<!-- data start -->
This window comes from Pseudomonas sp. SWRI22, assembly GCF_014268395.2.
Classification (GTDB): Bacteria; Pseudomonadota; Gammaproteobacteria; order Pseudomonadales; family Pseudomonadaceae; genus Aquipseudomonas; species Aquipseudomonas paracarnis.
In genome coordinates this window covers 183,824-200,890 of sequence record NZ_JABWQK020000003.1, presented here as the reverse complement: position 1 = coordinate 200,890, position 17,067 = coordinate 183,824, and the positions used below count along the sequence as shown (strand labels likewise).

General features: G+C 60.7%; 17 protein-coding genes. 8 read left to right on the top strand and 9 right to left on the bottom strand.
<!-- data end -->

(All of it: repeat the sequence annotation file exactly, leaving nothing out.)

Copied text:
This window comes from Pseudomonas sp. SWRI22, assembly GCF_014268395.2.
Classification (GTDB): Bacteria; Pseudomonadota; Gammaproteobacteria; order Pseudomonadales; family Pseudomonadaceae; genus Aquipseudomonas; species Aquipseudomonas paracarnis.
In genome coordinates this window covers 183,824-200,890 of sequence record NZ_JABWQK020000003.1, presented here as the reverse complement: position 1 = coordinate 200,890, position 17,067 = coordinate 183,824, and the positions used below count along the sequence as shown (strand labels likewise).

General features: G+C 60.7%; 17 protein-coding genes. 8 read left to right on the top strand and 9 right to left on the bottom strand.